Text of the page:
TREE LINE SHIFTS AND CLIMATE CHANGE: VARIATION IN ABUNDANCE AND
Seminar on Climate Change
The world is experiencing an increase in temperature, where the global mean temperature of this
increase is around 0.6°C (Houghton et al., 2001). Mountain regions and high latitudes, such as Antarctica
and the arctic present the greatest amount of increase during the last century.
Climatic conditions shape the ranges and
distribution of species and thus the composition of
biomes (Pretice et al., 1992). Therefore changes in
climate are supposed to affect sensitive species and
ecosystems. Alpine and subalpine ecosystems are
one of the most sensitive environments to climate
change, since they are highly dependent on
temperature. Temperatures in these areas define
the point where trees cannot survive anymore.
Climate change can affect mountain ecosystems by
shifting the tree line or by affecting the upper limit of the pan life.
Tree line referred to the boundary of the forest that is usually form by immature trees and old dwarf
trees scattered above a very ragged line (Grace et al., 2002). Usually for tropical and subtropical areas
the tree line can be found at the summer isotherm as low as 3 to 6°C (Korner, 1998), meanwhile in
temperate ecosystems this line can be found at temperature near to 7°C. So an increase in the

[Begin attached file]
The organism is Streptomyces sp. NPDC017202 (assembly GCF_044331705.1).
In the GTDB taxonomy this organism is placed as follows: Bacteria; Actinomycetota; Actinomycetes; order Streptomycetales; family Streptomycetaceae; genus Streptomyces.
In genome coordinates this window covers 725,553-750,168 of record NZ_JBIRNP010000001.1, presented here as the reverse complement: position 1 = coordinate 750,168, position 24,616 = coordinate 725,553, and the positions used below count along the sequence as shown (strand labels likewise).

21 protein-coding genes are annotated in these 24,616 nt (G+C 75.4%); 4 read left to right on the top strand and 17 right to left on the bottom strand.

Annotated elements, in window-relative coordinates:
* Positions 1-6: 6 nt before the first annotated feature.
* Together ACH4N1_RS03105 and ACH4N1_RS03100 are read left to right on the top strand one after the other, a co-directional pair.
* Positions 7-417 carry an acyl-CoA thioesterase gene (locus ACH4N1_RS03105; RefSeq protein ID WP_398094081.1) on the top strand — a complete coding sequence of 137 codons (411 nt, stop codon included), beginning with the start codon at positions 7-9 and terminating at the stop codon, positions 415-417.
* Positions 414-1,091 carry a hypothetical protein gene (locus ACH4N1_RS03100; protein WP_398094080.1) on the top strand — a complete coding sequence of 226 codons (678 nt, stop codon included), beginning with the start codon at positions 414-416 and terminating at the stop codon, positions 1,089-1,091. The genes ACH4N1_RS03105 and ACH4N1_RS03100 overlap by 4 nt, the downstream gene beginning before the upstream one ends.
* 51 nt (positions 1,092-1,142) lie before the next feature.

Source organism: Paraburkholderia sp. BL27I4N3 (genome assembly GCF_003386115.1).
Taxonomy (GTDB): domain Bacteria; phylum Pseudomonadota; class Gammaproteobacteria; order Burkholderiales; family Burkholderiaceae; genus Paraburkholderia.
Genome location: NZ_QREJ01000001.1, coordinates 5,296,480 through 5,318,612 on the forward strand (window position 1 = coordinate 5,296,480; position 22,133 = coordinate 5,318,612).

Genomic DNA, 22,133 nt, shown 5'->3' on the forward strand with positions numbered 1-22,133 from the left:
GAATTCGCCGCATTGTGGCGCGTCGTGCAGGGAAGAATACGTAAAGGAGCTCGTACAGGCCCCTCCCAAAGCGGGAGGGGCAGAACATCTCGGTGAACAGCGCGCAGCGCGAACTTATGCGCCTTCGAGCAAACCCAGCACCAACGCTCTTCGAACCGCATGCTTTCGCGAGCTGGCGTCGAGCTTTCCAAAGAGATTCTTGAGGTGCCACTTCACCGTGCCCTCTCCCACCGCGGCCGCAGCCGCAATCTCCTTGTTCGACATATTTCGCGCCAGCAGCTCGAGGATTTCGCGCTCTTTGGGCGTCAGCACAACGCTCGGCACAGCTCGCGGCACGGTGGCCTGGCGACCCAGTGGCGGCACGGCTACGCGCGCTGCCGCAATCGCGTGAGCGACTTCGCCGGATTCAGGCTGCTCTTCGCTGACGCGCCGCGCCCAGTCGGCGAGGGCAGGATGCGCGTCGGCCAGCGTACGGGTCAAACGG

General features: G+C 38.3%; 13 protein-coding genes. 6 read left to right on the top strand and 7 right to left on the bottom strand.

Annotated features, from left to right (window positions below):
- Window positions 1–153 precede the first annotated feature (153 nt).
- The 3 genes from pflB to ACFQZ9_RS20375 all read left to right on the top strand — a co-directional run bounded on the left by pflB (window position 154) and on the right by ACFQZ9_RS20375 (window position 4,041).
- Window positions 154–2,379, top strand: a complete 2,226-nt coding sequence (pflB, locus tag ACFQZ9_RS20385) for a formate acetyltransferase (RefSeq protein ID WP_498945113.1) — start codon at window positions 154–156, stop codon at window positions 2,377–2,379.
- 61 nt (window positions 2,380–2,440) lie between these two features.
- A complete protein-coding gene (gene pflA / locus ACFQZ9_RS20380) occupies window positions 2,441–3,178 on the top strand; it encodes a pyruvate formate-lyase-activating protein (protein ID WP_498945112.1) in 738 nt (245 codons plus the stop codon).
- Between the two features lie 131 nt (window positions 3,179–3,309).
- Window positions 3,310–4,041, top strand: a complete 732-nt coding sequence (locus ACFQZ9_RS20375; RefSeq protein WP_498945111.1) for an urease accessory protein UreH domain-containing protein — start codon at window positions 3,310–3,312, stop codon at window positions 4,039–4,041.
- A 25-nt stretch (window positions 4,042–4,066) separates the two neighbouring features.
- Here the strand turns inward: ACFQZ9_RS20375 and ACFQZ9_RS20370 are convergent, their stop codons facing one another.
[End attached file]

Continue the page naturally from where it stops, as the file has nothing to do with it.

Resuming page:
temperature of the area could lead to a change in the presence of the tree line.
Climate change can also affect pan life, which means the life existing in extreme areas such as the top of
a mountain or very cold areas. The increase in the temperature could lead to a displacement of this
habitat with its final disappearance.
The purpose of studying the effects of climate changes on mountain or extreme ecosystems is that the
advancing of tree line or the increase in the density of these forests could have implications in the global
carbon cycle by the possible increase of the terrestrial sink, could have implications on biodiversity in
the alpine ecotone by the possible disappearance of rare species and by the disruption of the alpine and
subalpine communities. Finally, the shift of tree line could lead to a change in the montage landscapes
and the livelihood of the habitants of these areas.